Yes, McIlroy has picked up a couple of FedEx Cup crowns since hoisting his last big trophy at the 2014 PGA Championship, but that’s like comparing Pro Bowls to Super Bowls. What’s truly alarming is that he hasn’t come all that close to winning a fifth major in the 24 held since the ’14 PGA. His best chance by far occurred at the 2018 British, when McIlroy overcame a listless start to his final round and grabbed a share of the lead with four holes to play, but Francesco Molinari’s finishing kick left McIlroy in a four-way tie for second, two strokes back.
How does a kid destined for greatness waste such little time demolishing the reverberations of hype, then turn into Lee Westwood? “From my perspective, Rory has gotten away from being Rory,” former CBS analyst Peter Kostis said. “Much the same way Tiger got away from being Tiger for a while, although he had so much talent, he was able to win with two or three different swings. Rory had certain things in his golf swing that fit together beautifully. The gears meshed, but when you change one gearbox, you mess up everything.
“His swing has gotten a little bit more round, less [vertical] than it was, and he needs to go back to his fundamentals. I’m not sure whether Pete Cowen [whom McIlroy began working with in March] is the guy to do that, but we’ll find out soon enough. Golf’s landscape is littered with major champions who, in an attempt to get better, lost who they were. Every one of them had good intentions but failed to get the results they’d gotten before.”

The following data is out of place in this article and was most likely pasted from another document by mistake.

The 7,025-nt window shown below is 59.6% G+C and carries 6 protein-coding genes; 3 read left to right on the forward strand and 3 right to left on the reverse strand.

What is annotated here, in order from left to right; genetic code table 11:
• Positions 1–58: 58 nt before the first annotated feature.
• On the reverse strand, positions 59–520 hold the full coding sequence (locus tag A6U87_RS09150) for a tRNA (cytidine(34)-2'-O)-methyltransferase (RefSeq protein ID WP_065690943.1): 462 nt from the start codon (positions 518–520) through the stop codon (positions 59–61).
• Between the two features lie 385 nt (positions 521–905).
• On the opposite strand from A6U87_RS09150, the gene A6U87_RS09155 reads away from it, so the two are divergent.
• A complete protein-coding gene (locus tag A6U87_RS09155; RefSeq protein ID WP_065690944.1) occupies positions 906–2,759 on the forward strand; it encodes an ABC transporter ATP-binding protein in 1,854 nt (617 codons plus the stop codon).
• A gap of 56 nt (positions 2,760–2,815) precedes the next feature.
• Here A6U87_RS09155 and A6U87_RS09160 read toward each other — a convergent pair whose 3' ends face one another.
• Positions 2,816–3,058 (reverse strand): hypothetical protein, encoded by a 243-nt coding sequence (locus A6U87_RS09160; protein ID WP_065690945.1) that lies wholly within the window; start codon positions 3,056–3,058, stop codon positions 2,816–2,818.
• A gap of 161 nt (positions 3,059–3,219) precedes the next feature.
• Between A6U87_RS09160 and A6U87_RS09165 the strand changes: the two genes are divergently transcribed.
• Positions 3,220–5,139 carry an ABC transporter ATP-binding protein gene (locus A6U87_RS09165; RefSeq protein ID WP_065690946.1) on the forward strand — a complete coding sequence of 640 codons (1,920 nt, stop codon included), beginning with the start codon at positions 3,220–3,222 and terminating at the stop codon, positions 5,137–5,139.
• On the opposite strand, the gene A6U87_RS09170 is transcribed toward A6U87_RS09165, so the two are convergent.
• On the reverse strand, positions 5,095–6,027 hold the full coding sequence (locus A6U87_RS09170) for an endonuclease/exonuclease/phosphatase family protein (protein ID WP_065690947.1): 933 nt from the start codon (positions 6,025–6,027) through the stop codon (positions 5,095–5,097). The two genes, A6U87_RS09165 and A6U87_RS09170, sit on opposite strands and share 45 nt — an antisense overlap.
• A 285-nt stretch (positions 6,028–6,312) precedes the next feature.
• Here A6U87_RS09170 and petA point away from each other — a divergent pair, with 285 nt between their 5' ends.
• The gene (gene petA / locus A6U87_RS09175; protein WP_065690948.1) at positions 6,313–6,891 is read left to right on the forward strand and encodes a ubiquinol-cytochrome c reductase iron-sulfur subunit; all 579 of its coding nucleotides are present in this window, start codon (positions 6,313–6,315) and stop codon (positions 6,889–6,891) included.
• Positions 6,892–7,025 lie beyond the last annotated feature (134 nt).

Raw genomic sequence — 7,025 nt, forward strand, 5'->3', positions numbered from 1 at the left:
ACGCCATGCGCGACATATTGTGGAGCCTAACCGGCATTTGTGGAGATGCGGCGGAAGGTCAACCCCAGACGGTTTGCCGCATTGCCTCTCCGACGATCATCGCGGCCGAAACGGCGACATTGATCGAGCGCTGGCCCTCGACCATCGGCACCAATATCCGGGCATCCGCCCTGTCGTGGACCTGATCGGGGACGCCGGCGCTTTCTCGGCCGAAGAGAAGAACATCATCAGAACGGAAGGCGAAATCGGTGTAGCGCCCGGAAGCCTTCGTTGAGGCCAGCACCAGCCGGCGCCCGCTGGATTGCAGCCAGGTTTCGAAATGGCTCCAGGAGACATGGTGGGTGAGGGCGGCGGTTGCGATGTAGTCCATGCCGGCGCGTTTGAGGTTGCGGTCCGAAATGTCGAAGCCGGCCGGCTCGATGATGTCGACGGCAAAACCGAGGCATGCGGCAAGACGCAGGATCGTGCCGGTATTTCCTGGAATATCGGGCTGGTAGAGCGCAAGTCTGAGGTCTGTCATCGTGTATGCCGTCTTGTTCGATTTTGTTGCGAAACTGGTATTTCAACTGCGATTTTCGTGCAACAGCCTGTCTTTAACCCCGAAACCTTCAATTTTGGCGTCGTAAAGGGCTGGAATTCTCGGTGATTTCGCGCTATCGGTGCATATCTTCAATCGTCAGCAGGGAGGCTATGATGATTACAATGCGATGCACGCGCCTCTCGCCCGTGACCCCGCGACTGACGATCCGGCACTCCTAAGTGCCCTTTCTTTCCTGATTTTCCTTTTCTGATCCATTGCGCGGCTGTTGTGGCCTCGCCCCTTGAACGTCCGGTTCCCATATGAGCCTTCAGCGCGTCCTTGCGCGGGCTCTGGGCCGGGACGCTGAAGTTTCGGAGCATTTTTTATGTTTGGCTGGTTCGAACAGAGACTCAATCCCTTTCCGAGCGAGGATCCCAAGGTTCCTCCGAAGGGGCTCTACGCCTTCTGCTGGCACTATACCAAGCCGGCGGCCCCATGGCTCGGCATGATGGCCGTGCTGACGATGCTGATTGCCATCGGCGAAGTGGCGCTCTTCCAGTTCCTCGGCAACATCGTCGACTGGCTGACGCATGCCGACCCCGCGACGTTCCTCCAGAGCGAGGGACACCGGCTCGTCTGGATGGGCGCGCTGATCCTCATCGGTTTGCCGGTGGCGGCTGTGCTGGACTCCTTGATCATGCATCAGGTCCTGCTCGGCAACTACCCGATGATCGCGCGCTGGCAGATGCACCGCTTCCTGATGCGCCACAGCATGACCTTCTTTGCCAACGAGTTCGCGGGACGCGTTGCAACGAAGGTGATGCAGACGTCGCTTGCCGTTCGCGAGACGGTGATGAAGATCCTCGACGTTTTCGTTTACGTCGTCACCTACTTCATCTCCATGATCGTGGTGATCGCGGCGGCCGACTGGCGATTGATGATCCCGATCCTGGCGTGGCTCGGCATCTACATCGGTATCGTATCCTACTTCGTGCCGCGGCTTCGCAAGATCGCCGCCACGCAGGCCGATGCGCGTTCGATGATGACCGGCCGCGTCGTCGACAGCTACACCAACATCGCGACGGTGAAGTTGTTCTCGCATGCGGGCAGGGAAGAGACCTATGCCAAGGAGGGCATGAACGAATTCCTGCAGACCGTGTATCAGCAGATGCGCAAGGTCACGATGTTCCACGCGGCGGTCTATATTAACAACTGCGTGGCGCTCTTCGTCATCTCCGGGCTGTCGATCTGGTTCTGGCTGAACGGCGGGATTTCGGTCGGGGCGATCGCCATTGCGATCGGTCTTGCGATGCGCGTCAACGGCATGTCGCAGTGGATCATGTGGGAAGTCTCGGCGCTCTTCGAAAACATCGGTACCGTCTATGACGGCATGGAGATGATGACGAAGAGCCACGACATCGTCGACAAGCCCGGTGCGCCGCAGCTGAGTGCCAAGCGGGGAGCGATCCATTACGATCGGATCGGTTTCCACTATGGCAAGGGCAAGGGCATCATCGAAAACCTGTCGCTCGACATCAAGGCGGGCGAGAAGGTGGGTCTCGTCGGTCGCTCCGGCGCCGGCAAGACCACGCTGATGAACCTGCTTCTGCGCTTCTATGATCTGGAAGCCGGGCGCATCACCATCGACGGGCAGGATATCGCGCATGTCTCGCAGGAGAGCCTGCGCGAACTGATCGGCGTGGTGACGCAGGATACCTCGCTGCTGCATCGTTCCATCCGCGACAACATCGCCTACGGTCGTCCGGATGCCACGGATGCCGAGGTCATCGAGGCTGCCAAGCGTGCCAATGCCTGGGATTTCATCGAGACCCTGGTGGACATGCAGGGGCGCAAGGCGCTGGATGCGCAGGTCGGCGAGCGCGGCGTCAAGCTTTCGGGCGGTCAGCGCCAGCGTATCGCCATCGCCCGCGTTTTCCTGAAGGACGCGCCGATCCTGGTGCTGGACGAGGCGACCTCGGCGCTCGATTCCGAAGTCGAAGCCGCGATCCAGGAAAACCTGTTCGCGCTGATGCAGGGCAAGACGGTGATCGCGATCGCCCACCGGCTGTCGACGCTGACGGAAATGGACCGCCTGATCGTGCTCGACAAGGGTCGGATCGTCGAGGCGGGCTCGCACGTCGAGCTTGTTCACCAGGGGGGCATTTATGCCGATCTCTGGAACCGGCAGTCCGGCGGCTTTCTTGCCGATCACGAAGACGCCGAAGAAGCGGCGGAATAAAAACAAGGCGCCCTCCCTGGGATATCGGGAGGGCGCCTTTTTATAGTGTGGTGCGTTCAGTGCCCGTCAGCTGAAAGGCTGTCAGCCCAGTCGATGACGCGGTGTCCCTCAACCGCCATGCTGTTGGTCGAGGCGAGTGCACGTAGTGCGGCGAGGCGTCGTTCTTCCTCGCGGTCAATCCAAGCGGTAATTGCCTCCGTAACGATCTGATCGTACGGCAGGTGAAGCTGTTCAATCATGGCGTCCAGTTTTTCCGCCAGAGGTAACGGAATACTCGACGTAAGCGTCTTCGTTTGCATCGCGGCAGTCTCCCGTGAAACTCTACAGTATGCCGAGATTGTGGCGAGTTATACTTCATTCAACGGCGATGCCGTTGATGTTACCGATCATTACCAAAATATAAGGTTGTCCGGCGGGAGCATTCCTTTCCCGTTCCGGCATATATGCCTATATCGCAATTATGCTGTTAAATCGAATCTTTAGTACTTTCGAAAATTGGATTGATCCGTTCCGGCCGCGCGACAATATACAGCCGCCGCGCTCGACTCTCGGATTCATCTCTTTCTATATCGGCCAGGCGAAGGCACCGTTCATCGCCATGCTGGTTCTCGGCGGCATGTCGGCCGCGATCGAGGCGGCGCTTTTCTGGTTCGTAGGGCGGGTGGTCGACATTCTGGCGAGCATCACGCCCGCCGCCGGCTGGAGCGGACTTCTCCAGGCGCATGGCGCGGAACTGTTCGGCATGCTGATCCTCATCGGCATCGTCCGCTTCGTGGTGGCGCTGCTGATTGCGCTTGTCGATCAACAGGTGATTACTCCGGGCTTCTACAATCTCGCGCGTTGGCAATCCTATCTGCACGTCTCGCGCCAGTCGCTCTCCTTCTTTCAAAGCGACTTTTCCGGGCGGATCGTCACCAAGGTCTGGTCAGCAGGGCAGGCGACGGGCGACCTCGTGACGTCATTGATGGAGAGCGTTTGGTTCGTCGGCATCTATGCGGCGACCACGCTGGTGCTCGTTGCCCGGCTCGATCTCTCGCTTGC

What’s interesting about McIlroy in his career is that he became a prolific winner early despite dealing with a litany of management and equipment-related issues, all of which received considerable media attention. He spent three years (2011-14) in a high-profile relationship with Caroline Wozniacki, one of the world’s best women’s tennis players at the time, and developed a tendency to say things that rubbed a lot of people the wrong way. He dissed the Ryder Cup, skipped a Players Championship and angrily hurled a club into the water on the par-5 eighth at Doral.
Remember the alleged toothache that prompted McIlruckus to walk off PGA National during the second round of the 2013 Honda Classic? This was back when he seemed to change his mind every month as to which tour was his primary circuit. On either side of the Atlantic, young McIlroy was virtually unbeatable five or six times a year.
The phenom turned 32 last week. He’s married, the father of an 8-month-old daughter, wealthier than a shipping magnate, healthier than an aerobics instructor. McIlroy’s life is, relatively speaking, almost commotion-free. His job is to win golf tournaments, notably historic ones, and become the player whom he once was – the player whom he always was supposed to be.
Charlotte was a step in the right direction. Are there long-term ramifications? As Kostis said, we’ll find out soon enough. After all, a little perseverance can take a man a long way